Philips DECT Phones: Fail!

After a few weeks of use we’ve decided that these Philips DECT phones we acquired on WOOT.COM have just got to go. At $49 for a set of four handsets they were certainly inexpensive so I’m not all that upset. There are simply too many things about the devices that are source of frustration, so I’m once again shopping for alternatives. I should know better than to make impulse purchases. I’m such a sucker for new gadgetry.

What is the cause our frustration? So kind of you to ask….

As documented previously the blue back-lit LCDs are difficult to see. And yet without the back-light the LCD cannot be seen at all in the evening or at night.

philips_dect_60_with_4_handset_cordless_phone_and_answering_machine93zdetail

With no means to upload contacts I’ve been typing them in using the handset as we need to make calls to friends, family, local restaurants, etc. It’s a PITA once you’ve had the pleasure of mass uploading contacts to a snom m3 or Siemens S685IP.

The volume level at the earpiece is just barely sufficient. It’s ok for most things but occasionally when there’s some background noise they simply don’t go loud enough.

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Fails to deliver on the HD Voice promise trumpeted on the packaging for several reasons:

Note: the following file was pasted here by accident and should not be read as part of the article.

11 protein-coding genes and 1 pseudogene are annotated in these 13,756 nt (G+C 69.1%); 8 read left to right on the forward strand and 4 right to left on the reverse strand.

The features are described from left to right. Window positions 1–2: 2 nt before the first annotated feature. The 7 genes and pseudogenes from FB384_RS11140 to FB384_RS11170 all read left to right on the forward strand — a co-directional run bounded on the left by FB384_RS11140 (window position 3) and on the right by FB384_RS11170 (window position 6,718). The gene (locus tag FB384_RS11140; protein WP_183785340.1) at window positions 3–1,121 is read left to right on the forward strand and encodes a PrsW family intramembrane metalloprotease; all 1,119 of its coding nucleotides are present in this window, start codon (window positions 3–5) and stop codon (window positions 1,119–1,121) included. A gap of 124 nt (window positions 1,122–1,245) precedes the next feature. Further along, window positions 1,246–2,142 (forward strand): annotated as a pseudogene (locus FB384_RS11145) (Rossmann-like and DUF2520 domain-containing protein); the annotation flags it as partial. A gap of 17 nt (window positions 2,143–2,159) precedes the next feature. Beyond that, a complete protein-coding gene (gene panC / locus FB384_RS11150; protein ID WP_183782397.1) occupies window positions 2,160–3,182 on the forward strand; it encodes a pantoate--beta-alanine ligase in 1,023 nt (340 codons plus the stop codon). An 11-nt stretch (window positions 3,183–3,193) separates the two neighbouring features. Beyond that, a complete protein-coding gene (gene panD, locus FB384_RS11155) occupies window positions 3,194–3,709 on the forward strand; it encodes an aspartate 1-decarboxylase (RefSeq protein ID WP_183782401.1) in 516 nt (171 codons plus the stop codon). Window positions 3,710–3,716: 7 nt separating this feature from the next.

1. No built-in VoIP capability so all connectivity is via the analog POTS line
  2. Poor quality transducers, most notably insufficient low frequency response of the earpiece
  3. The phones just seem noisy. Yes, analog background noise, even though they are connected directly to a Sipura ATA.

I actually think that the wideband codec emphasizes the faults of the hardware and firmware. It might be passing wideband to the DECT base, but then it has to convert that to G.711 for the analog POTS interface. Poor quality downsampling can kill signal quality, introducing all sorts of audible artifacts.

They are a curious case of selling a feature (High Def Voice) that implies high-quality even though the fundamentals of the device (connection to the PSTN alone) diminishes or eliminates the benefit of said feature. Its marchitecture.

All this aside, my wife stands by her assertion that the keypad on the m3 was driving her nuts. She’s happy to live with the Philips handsets a until a suitable replacement can be found.

And remember, life’s just too short to make do with a crappy phone.

  • David Boone

    I don’t think it’s technically accurate to say the DECT base is converting the wideband codec to G.711. The DECT base would have a Digital-to-Analog converter that converts the wideband sound into analog, not losing any detail. It’s the ATA with its Analog-to-Digital converter that is actually converting it to G.711 and losing the wideband detail.

    I might just be anal-retentive however 🙂

    • You’re probably right about that. Although there does seem to be a problem with high frequency noise. That makes me think it’s a problem in the filters in the D/A.

  • Maybe you and I should find someone to let us try the Polycom dect phones…

    • Seldom do I approach this stuff with a “cost-is-no-object” attitude. The enterprise DECT stuff is seriously expensive. Also, most of the Kirk handsets don’t appeal to me. The elliptical shapes I find oddly unattractive and possibly impractical.

      I may well try them, if such an opportunity arises without me having to spend a grand for the privilege.